• Final word goes to Girardi: “I thought camp went good. I mean, I’m pleased with the way it went. We had a couple of injuries that we have to deal with. We’ll try to get through these next two days without anything happening, but (it was) pretty good.”
Associated Press photos
Spring Game 33: Yankees vs. Nationals • 04.03.15
Brett Gardner LF
Didi Gregorius SS
Brian McCann DH
Mark Teixeira 1B
Garrett Jones RF
Chase Headley 3B
Chris Young CF
Gregorio Petit 2B
John Ryan Murphy C
LHP CC Sabathia (3-4, 5.28 in 2014)
Michael Taylor CF
Yunel Escobar 3B
Bryce Harper RF
Ryan Zimmerman 1B
Wilson Ramos C
Ian Desmond SS
Tyler Moore LF
Danny Espinosa 2B
Stephen Strasburg P
RHP Stephen Strasburg (14-11, 3.14 in 2014)
TIME/TV: 1:05 p.m., YES Network
WEATHER: Just a perfect final day down here in Tampa.
UMPIRES: HP Dan Iassogna, 1B Mark Carlson, 2B Vic Carapazza, 3B D.J. Reyburn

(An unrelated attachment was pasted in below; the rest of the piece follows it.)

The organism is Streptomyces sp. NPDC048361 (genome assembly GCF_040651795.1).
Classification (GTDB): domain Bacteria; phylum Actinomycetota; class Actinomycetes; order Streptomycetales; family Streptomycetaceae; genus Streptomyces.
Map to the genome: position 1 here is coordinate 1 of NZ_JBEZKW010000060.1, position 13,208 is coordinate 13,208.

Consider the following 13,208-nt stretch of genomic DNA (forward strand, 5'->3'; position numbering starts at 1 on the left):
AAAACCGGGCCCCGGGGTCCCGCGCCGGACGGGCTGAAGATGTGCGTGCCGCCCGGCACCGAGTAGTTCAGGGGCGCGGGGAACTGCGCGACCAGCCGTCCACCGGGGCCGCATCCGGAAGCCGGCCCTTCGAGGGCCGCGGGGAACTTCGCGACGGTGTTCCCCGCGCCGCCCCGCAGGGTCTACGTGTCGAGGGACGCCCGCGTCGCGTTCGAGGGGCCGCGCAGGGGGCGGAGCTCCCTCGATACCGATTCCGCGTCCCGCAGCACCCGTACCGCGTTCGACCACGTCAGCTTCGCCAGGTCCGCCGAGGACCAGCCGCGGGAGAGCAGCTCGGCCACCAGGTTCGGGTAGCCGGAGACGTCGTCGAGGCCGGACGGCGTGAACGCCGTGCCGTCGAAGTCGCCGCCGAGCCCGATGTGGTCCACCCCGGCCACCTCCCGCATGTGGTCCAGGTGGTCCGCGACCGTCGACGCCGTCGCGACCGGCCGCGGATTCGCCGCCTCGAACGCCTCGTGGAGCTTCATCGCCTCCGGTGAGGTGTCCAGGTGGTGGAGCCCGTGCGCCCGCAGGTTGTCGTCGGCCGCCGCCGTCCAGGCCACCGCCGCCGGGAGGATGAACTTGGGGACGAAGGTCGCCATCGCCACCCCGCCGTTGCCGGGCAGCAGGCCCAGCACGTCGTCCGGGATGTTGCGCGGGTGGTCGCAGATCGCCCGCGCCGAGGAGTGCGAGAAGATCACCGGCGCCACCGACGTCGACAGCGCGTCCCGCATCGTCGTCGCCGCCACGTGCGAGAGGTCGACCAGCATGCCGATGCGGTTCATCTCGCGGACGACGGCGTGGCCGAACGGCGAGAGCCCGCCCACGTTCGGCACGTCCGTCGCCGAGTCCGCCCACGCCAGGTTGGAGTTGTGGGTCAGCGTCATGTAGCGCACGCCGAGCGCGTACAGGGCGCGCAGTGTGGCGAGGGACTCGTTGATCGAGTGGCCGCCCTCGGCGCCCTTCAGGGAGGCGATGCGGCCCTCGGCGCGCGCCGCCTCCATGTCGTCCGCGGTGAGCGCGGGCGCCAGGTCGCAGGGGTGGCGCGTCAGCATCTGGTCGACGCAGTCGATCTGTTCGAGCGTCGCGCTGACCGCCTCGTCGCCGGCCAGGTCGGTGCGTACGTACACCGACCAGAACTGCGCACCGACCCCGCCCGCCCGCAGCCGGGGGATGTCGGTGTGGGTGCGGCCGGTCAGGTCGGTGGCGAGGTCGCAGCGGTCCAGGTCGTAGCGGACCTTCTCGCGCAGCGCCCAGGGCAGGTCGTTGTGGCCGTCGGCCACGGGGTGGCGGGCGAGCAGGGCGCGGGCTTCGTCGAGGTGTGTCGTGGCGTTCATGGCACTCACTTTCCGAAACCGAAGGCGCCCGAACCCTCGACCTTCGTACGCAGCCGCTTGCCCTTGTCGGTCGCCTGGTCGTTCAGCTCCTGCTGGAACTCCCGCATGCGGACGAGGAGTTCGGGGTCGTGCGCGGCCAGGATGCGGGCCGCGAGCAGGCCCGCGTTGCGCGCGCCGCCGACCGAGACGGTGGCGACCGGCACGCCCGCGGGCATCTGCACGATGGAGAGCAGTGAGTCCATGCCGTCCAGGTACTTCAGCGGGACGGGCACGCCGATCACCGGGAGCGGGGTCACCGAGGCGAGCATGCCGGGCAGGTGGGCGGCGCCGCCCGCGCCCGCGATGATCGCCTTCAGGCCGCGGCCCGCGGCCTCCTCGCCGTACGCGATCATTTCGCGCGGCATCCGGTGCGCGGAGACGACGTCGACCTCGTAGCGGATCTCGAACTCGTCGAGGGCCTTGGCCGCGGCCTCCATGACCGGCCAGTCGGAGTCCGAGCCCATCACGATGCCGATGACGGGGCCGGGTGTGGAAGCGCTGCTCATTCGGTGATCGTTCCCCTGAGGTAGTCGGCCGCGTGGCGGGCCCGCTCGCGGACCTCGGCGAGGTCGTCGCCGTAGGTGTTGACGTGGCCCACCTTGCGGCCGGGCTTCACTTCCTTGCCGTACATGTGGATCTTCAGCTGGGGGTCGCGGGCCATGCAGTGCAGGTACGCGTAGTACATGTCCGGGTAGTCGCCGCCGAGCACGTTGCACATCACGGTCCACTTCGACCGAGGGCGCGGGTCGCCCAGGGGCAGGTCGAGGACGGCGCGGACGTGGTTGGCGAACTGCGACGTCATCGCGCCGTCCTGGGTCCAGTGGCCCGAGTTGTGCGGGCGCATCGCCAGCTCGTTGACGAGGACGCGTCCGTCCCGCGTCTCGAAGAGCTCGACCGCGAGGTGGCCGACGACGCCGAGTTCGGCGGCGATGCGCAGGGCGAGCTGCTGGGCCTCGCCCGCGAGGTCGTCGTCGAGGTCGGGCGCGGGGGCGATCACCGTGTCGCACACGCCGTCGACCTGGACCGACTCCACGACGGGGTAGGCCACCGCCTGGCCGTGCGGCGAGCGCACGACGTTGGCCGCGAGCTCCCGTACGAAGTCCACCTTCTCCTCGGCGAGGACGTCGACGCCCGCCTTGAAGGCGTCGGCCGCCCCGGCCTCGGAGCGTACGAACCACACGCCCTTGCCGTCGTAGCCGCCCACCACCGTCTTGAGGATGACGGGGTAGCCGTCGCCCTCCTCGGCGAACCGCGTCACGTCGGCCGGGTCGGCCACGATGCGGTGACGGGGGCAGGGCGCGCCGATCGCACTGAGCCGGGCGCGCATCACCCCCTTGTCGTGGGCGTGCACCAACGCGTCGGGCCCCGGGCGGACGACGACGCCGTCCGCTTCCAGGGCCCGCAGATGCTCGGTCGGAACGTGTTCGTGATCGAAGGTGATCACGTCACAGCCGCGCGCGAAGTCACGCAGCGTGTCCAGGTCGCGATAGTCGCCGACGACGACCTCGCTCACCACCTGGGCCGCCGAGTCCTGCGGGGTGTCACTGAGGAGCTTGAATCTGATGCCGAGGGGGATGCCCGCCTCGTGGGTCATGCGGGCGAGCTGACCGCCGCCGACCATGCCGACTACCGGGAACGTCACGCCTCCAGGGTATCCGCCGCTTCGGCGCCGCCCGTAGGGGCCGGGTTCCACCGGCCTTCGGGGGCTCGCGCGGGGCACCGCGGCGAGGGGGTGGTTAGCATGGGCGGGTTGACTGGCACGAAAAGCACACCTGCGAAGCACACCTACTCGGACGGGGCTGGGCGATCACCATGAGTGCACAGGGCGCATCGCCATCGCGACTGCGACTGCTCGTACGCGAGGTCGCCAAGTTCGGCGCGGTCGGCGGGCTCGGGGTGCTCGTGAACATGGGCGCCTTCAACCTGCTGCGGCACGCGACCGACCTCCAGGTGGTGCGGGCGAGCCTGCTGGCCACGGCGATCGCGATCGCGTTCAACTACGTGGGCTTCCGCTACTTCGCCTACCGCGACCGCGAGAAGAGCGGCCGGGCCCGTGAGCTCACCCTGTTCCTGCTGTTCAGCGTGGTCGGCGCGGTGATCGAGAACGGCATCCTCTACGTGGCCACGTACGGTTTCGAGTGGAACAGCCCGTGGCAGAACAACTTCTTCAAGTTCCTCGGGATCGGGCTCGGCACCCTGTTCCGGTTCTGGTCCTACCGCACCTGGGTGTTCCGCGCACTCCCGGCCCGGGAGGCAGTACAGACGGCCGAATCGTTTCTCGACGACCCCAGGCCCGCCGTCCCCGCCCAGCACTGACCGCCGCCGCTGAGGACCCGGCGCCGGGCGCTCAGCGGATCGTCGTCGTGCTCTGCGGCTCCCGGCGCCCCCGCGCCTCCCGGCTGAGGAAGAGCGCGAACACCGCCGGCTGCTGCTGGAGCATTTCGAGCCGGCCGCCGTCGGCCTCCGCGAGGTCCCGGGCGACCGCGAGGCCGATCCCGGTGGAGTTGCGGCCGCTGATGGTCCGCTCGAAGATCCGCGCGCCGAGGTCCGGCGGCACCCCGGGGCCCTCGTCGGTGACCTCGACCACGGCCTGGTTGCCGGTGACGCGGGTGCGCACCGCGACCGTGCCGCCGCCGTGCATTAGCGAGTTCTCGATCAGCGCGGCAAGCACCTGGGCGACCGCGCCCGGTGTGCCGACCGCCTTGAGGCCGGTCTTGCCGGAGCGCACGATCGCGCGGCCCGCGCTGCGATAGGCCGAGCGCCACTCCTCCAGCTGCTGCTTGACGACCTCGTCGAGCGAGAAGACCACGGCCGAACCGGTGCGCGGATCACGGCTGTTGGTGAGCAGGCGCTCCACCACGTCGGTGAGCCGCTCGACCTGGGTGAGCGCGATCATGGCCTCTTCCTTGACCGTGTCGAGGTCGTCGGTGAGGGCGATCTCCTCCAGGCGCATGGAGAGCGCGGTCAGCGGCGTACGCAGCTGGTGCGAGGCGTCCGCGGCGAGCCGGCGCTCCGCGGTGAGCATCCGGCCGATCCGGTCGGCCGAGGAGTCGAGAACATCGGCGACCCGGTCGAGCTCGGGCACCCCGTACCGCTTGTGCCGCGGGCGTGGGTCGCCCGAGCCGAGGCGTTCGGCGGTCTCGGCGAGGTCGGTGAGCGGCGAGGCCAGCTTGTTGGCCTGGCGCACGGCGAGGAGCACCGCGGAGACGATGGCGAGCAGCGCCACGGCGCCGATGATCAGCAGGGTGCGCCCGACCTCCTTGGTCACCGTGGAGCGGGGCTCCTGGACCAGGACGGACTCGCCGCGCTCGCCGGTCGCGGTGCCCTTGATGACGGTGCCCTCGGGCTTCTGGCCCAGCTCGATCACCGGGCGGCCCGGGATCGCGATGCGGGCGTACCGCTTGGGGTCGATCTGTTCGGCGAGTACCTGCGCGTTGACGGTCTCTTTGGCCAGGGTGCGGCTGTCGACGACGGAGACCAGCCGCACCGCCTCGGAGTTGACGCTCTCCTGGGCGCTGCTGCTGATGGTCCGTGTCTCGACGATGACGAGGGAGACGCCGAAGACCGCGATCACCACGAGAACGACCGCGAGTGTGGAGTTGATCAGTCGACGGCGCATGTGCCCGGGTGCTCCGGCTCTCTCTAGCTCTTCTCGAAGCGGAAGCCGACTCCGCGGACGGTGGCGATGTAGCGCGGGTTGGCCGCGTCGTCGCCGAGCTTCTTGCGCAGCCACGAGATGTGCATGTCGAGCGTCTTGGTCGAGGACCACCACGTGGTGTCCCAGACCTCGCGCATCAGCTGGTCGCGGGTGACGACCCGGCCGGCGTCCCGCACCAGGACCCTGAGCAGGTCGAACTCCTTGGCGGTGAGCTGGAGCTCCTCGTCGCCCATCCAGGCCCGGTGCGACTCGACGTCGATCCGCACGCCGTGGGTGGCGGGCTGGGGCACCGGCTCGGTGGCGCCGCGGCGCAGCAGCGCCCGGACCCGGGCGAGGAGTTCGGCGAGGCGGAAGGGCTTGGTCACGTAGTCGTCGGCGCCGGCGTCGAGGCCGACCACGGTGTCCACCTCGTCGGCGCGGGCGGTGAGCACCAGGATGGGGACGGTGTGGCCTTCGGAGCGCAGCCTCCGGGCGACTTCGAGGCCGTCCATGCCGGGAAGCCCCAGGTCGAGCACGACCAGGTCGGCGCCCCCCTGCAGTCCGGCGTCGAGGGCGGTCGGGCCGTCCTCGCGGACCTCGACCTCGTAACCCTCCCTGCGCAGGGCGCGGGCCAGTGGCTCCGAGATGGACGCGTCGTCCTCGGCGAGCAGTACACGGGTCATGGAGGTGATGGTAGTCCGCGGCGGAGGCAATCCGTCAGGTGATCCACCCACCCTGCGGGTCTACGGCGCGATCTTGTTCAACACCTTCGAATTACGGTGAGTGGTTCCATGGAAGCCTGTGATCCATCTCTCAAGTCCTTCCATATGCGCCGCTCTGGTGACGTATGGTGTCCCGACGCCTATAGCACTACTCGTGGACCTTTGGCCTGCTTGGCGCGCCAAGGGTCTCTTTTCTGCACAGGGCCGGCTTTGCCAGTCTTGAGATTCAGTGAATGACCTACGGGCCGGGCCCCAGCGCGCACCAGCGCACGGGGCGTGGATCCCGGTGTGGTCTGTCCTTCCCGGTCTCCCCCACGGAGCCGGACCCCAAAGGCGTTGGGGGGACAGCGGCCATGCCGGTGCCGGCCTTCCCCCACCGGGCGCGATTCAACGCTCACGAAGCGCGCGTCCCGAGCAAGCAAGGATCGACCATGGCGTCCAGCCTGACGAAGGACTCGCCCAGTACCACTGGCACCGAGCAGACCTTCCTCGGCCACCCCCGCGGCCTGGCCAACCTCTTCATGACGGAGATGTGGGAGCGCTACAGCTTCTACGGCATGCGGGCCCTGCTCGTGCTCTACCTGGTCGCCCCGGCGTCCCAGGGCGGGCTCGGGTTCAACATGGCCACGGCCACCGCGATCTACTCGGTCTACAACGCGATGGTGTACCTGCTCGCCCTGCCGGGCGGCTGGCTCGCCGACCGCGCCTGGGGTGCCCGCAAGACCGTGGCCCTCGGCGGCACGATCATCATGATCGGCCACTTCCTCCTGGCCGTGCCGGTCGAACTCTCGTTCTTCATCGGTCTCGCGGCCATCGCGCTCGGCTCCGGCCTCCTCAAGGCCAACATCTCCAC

TODAY’S SECOND STRING: C Austin Romine, 1B Jonathan Galvez, 2B Rob Refsnyder, SS Nick Noonan, 3B Eric Jagielo, LF Ben Gamel, CF Slade Heathcott, RF Ramon Flores, DH Stephen Drew
TODAY’S SCHEDULED RELIEVERS: Chasen Shreve, Andrew Bailey, Branden Pinder, Cesar Vargas, Nick Goody
GET AWAY DAY: The Yankees clubhouse was filled with suitcases this morning. The team is flying to Washington D.C. after today’s game and will play their final exhibition tomorrow. Barring a trade — which could very well happen — the Yankees have just one decision left, choosing between Murphy and Romine for the backup catcher.
UPDATE, 1:18 p.m.: Three runs on three hits and a walk off CC Sabathia in the first inning. He was hit hard several times. Hard triple. Hard double. RBI single.
UPDATE, 2:06 p.m.: After that three-hit first inning, Sabathia’s allowed just one hit through the next three innings. It’s still a 3-0 Nationals lead in the bottom of the fourth.
UPDATE, 2:09 p.m.: Chase Headley’s terrific spring continues with an RBI double.